Address by HRH Crown Princess Mary of Denmark, Patron of WHO/Europe
10 September 2012, St Julian’s, Malta
Your Excellency Prime Minister, honourable ministers, Madam Director-General, Mr Commissioner, Mr Deputy Secretary-General, Regional Director, distinguished guests, ladies and gentlemen,
Firstly, I would like to thank the Regional Committee for inviting me to take part in this, the sixty-second session of the Regional Committee for Europe of the World Health Organization. As patron of WHO/Europe, I am both pleased and honoured to once again have the opportunity to address such an important and influential group of health officials. Together you represent the 53 Member States in the European Region and as policy-makers and experts; we look to you to meet the challenges and lead us in improving the health and well-being of each and every one of us living in this Region.
I have been the Patron of WHO/Europe since 2005 and in my first speech at a regional level in 2006 I said, “I am no expert”. And that is still the case. However, today I have a lot more experience and knowledge. My motivation for undertaking the role of Patron was driven by my strong belief that health is our most precious possession and its protection and promotion is fundamental to the health and well-being of our societies. As Patron, I believe my role is to support your work through advocacy and to raise awareness of health and health-related issues.
Today, there are many health issues facing our Region, many of which you will discuss and debate in the coming days under the title: Health 2020. And there is much to discuss, as good health underpins social and economic development. With such an eminent group of health officials gathered in one room, I have decided to use this opportunity to briefly touch on three areas, where I have focused my efforts to help create change and improve health and well-being; immunization, antimicrobial resistance and maternal and child health.
Apart from safe drinking-water, no other health intervention has reduced diseases and mortality as effectively and safely as immunization. Every year, 3 million children are saved globally by taking vaccine shots. However, nearly 650 000 do not receive the three-dose series of diphtheria, tetanus and pertussis vaccine by the age of 1. Immunization saves lives and it is indisputable that the cost of disease is much higher than the cost to prevent disease.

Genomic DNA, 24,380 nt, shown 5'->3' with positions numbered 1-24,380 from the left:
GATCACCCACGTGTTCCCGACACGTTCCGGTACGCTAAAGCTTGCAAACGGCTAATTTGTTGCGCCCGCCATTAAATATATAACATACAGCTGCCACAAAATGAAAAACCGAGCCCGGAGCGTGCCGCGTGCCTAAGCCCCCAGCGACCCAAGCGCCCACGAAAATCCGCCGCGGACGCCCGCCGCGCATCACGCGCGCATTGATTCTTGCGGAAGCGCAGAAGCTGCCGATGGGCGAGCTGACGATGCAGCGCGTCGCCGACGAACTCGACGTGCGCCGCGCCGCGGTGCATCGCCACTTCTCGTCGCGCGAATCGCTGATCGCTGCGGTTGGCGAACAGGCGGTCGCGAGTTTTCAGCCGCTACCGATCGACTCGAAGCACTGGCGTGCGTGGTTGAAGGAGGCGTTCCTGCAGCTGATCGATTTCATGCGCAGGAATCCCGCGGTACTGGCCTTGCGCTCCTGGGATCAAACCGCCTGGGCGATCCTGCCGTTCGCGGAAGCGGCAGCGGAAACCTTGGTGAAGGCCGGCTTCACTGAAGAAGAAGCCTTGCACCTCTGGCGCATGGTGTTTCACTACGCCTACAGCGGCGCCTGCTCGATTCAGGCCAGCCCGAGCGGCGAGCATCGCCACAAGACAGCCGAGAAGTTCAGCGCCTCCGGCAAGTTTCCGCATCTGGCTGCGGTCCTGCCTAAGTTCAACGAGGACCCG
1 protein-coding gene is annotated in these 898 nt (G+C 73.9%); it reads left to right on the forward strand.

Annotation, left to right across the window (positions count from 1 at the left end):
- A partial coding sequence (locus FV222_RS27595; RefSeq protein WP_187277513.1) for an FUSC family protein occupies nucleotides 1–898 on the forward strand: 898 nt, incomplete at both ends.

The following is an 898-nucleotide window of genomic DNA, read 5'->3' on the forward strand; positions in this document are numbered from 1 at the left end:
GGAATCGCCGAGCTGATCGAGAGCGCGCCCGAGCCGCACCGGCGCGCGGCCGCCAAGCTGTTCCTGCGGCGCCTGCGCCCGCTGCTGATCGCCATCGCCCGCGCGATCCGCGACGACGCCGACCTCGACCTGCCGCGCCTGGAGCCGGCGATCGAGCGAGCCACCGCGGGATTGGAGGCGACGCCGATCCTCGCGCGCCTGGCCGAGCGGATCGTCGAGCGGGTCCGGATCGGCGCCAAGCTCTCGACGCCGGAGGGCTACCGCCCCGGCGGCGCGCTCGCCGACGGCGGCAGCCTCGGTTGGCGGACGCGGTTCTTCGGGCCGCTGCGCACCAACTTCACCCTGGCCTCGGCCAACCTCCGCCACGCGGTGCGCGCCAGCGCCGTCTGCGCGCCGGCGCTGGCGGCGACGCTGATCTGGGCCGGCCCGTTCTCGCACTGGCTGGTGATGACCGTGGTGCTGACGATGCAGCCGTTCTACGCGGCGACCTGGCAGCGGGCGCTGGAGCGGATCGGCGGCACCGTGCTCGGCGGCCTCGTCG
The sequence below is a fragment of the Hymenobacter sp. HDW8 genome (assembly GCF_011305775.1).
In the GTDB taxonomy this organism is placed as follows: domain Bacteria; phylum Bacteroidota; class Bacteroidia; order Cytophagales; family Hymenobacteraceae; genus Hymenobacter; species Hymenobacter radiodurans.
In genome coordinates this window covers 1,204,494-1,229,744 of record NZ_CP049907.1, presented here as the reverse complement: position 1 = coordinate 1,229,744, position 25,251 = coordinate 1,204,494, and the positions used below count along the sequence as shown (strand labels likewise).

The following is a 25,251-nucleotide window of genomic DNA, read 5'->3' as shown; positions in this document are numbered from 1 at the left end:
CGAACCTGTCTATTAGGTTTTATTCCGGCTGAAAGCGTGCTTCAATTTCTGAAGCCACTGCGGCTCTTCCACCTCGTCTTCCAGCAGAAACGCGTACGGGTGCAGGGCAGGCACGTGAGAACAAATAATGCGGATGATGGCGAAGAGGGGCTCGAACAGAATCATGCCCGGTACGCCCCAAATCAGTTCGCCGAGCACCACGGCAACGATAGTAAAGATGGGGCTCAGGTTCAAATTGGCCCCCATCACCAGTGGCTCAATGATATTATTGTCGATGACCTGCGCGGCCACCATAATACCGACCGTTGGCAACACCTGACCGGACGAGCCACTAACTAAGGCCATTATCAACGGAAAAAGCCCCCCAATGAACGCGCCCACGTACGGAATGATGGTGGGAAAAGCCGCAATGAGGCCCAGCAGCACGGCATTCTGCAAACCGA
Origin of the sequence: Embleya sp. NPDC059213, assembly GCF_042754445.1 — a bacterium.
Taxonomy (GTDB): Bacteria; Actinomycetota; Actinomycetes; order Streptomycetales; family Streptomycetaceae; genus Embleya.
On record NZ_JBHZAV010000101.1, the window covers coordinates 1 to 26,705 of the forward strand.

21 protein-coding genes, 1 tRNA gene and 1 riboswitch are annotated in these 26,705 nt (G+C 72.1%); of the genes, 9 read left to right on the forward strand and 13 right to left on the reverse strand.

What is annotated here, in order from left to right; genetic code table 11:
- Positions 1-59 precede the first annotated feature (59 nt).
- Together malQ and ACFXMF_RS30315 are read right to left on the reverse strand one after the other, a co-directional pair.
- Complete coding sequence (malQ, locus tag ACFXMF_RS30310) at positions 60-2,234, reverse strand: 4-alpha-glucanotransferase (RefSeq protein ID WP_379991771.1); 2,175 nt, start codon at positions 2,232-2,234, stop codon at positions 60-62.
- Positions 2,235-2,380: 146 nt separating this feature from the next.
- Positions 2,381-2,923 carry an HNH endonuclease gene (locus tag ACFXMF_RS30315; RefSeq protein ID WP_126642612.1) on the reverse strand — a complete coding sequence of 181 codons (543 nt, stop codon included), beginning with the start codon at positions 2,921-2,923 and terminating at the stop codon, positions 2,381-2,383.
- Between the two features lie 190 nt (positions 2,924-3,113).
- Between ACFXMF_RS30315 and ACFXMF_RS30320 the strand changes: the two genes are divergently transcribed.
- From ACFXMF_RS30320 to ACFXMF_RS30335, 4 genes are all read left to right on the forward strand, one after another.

I have always expressed my strongest support to universal vaccination through European Immunization Week, an effective and necessary initiative introduced by WHO. Thankfully, immunization in the European Region is high and this is due to the Member States in the Region strengthening their national immunization programmes and the health systems that underpin them.
However, we cannot become complacent with regard to immunization. Complacency leads to outbreaks. And over the past four years we have witnessed outbreaks of vaccine-preventable diseases in this Region. A continuous commitment is required and we need to ensure that the demand for vaccines remains high.
As a mother, I want my children to be vaccinated against those diseases that can so easily be controlled. Prevention is by far better than cure. I believe that it is the wish of every mother that her child or children have every opportunity to grow up healthy. It is the right of every child to be immunized.
At a time and in a Region where most people can access vaccines we must continue to raise awareness about immunization, thereby ensuring high coverage.
It is because of your focus and continuous efforts that the Region this year can mark the tenth anniversary of receiving certification of polio-free status. This is a major public health achievement to celebrate and learn from, as it clearly illustrates what we all know: high immunization coverage controls the spread of disease.
Last year, in discussion with WHO/Europe, I decided to be part of the efforts to meet the new challenge of antimicrobial resistance or AMR. AMR is a threat to the health and well-being of both humans and animals. As all of you know, antibiotics are a miracle of modern science and most of us take for granted that we are able to treat infectious diseases. However, antibiotics have been misused and overused and now we are facing the consequences; the increased development of resistance to antimicrobials. It is a matter of great concern and a matter that requires greater attention and urgent action.
During its European Union (EU) Presidency, Denmark rightfully decided to make this issue one of its priorities and hosted a conference on fighting antimicrobial resistance. I had the pleasure of speaking at this conference together with WHO Director-General Margaret Chan and Commissioner Dalli.
There was a clear message that came through from all speakers: we need to prescribe and use antibiotics responsibly (also in the animal population); we need to monitor and track antibiotic usage and resistance; and we need to promote the development of new antibiotic medicines.